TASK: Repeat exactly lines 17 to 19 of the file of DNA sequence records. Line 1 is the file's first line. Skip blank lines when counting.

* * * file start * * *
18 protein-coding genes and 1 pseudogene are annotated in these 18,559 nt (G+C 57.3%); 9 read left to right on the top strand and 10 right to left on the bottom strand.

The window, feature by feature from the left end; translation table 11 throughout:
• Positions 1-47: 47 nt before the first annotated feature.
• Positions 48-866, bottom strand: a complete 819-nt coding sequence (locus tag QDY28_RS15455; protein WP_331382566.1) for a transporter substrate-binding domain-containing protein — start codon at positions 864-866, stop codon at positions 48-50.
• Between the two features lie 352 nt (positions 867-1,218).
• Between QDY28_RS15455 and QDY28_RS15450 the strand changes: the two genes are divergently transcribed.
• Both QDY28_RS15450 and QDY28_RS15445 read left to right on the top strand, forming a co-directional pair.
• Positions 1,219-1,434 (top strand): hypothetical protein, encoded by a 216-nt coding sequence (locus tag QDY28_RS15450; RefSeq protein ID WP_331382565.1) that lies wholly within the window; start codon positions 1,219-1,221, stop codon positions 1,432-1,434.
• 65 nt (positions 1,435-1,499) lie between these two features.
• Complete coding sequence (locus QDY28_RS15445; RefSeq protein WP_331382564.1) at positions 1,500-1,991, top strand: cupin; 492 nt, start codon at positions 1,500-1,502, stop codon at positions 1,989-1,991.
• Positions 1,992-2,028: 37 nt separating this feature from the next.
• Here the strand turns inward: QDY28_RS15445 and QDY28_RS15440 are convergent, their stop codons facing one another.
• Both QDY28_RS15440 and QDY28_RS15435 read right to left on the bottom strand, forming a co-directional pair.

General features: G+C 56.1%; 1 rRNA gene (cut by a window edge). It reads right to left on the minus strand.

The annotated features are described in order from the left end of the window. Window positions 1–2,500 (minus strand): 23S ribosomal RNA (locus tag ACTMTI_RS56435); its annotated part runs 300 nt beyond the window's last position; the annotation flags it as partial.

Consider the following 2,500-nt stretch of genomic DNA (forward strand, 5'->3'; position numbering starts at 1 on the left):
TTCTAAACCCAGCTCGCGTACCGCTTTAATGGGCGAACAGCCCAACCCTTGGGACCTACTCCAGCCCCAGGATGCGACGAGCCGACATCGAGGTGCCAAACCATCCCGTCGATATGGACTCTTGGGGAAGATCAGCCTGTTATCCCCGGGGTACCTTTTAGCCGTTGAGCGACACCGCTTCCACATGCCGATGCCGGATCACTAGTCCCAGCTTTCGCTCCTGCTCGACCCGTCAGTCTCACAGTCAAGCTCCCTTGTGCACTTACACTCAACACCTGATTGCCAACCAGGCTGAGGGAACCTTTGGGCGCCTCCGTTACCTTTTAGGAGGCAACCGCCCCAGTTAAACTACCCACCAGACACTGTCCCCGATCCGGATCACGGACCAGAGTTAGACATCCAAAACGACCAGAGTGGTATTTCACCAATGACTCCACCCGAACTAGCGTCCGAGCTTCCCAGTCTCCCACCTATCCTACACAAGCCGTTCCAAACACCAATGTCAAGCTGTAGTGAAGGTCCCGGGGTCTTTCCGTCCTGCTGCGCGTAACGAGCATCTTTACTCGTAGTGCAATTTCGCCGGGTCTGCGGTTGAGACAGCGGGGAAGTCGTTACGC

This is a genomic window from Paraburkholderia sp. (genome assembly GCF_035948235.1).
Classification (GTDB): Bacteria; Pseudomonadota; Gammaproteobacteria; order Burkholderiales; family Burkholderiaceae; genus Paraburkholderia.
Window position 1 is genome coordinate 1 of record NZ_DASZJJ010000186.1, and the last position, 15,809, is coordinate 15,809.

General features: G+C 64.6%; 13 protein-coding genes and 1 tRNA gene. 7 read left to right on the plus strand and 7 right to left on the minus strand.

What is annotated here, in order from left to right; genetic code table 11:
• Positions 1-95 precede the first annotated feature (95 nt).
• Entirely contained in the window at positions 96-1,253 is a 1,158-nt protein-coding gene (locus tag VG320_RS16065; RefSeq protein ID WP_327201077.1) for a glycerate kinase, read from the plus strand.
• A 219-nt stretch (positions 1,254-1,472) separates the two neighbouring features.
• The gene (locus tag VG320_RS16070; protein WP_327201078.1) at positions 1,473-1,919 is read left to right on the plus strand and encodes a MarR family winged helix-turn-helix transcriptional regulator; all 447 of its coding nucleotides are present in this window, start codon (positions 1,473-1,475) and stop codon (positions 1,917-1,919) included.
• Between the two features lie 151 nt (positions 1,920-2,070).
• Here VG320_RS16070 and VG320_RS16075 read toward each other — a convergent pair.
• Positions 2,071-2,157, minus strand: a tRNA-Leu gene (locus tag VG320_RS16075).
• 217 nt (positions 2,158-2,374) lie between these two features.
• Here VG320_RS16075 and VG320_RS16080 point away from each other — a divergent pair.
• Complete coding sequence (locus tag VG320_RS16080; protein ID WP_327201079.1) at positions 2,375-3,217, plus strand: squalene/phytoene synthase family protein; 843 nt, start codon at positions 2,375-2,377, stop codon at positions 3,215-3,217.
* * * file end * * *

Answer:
TTCTAAACCCAGCTCGCGTACCGCTTTAATGGGCGAACAGCCCAACCCTTGGGACCTACTCCAGCCCCAGGATGCGACGAGCCGACATCGAGGTGCCAAACCATCCCGTCGATATGGACTCTTGGGGAAGATCAGCCTGTTATCCCCGGGGTACCTTTTAGCCGTTGAGCGACACCGCTTCCACATGCCGATGCCGGATCACTAGTCCCAGCTTTCGCTCCTGCTCGACCCGTCAGTCTCACAGTCAAGCTCCCTTGTGCACTTACACTCAACACCTGATTGCCAACCAGGCTGAGGGAACCTTTGGGCGCCTCCGTTACCTTTTAGGAGGCAACCGCCCCAGTTAAACTACCCACCAGACACTGTCCCCGATCCGGATCACGGACCAGAGTTAGACATCCAAAACGACCAGAGTGGTATTTCACCAATGACTCCACCCGAACTAGCGTCCGAGCTTCCCAGTCTCCCACCTATCCTACACAAGCCGTTCCAAACACCAATGTCAAGCTGTAGTGAAGGTCCCGGGGTCTTTCCGTCCTGCTGCGCGTAACGAGCATCTTTACTCGTAGTGCAATTTCGCCGGGTCTGCGGTTGAGACAGCGGGGAAGTCGTTACGC

This is a genomic window from Paraburkholderia sp. (genome assembly GCF_035948235.1).
Classification (GTDB): Bacteria; Pseudomonadota; Gammaproteobacteria; order Burkholderiales; family Burkholderiaceae; genus Paraburkholderia.